Okay. First of all, I think the trailer does a fantastic job of setting up the tone for this funny, poignant, and just heartachingly good story of coming out and coming of age. Second of all, whatever little uncertainty I had—uncertainty I have with book-to-film adaptations in general—Greg Berlanti (Arrowverse, Political Animals) threw out of the windows. And since gifs, memes, and what have you are beginning to pop up all over the interwebs, we might as well break down the trailer and discuss all its important—and maybe not so important—moments. Grab a pack of Oreo, kids.

In the rare case that you haven’t read Becky Albertalli’s debut yet (please re-evaluate your life decisions), I would have to ask you to skip now. Because this post contains a spoiler or two. You’ve been warned.

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The Opening Scene
If you think Simon and Leah lying on their backs opposite each other looks familiar, I’m pretty convinced I know exactly what you’re remembering. A couple of years back, 20th Century Fox—the same studio behind Love, Simon—brought to the big screens this book you might’ve heard of. It’s called The Fault in Our Stars, and its official poster has a very similar vibe, except in it it was the boy (Gus) who was upside down. Okay? Okay.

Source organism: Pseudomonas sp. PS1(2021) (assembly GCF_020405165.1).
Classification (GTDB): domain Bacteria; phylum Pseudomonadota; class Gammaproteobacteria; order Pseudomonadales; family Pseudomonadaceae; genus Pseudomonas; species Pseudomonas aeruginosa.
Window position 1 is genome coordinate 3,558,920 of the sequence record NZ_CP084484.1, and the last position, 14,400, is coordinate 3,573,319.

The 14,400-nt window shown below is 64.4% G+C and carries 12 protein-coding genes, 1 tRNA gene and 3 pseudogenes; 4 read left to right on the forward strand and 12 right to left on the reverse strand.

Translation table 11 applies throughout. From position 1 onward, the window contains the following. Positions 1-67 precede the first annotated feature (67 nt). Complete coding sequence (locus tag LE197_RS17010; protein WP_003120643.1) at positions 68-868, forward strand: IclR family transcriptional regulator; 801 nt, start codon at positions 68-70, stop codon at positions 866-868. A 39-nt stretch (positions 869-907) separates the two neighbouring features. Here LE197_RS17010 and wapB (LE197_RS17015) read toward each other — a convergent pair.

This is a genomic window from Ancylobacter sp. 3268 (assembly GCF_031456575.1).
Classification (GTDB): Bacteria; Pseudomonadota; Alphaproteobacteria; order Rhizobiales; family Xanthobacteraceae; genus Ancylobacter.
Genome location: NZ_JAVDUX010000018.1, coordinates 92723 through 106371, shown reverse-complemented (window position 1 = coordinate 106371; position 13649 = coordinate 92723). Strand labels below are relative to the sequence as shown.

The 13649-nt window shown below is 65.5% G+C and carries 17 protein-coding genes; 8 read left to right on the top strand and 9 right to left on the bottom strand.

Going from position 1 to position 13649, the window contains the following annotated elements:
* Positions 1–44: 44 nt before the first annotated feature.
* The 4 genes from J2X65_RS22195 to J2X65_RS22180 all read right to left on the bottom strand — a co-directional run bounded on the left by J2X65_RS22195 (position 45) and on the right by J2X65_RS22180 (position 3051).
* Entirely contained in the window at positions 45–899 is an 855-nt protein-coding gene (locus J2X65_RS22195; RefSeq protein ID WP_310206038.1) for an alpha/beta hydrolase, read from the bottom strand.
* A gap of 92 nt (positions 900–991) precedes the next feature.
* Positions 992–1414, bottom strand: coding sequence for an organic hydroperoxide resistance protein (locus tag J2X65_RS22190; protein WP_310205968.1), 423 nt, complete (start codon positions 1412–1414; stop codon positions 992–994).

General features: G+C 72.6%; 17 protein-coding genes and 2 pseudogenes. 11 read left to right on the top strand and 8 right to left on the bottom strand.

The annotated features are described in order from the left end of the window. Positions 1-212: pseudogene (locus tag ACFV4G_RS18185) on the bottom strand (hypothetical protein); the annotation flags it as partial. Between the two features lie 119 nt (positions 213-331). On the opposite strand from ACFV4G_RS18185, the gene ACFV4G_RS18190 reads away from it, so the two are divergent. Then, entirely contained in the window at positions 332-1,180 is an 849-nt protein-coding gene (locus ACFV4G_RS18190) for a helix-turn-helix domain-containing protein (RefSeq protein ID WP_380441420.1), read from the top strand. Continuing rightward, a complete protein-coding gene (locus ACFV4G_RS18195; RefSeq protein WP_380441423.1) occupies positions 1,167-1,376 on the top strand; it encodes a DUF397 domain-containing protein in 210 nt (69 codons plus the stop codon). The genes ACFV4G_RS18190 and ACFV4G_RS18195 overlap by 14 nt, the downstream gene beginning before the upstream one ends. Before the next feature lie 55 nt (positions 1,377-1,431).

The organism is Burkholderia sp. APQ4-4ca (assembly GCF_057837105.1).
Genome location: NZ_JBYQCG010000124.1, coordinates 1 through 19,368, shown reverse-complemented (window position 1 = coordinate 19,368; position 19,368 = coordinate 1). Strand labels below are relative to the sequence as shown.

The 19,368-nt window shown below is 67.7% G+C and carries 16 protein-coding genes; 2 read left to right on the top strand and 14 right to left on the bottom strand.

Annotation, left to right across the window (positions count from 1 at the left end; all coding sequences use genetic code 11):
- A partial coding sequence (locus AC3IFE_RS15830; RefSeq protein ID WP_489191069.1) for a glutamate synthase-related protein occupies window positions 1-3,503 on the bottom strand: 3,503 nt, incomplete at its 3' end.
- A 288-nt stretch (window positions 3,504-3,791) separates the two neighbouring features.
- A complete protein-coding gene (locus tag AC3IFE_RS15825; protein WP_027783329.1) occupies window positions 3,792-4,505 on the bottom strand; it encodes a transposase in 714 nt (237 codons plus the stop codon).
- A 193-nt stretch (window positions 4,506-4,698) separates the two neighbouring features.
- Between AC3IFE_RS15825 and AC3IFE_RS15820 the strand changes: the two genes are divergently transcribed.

“Hour to Hour, Note to Note” Scribbled on Simon’s Bedroom Wall
It is no secret ‘Waltz #2’ is our homeboy’s favorite song by his favorite artist, Elliott Smith. In fact, this line from the song is also his e-mail address. And then we spot Radiohead on the wall much later in the trailer.

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“I Like Your-Your Boots!”
I mean, this scene right here. We all are Simon Spier trying to flirt with someone, aren’t we?

All the Hoodies
I love that Nick Robinson is in a hoodie in almost all of his shots. Because, to quote Simon himself, “There are only two kinds of weather: hoodie weather and weather where you wear a hoodie anyway.” And the creatives behind the movie were obviously paying attention. Robinson is seen in nine different hoodies, in case you’re wondering, which, duh, OF COURSE you are. That and two denim jackets.

Simon Jamming to Violent Femme’s ‘Add It Up’
Granted, this wasn’t referenced in the novel. But I did a quick Google search and I can definitely picture Simon listening to this.

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Bram Kissing a Girl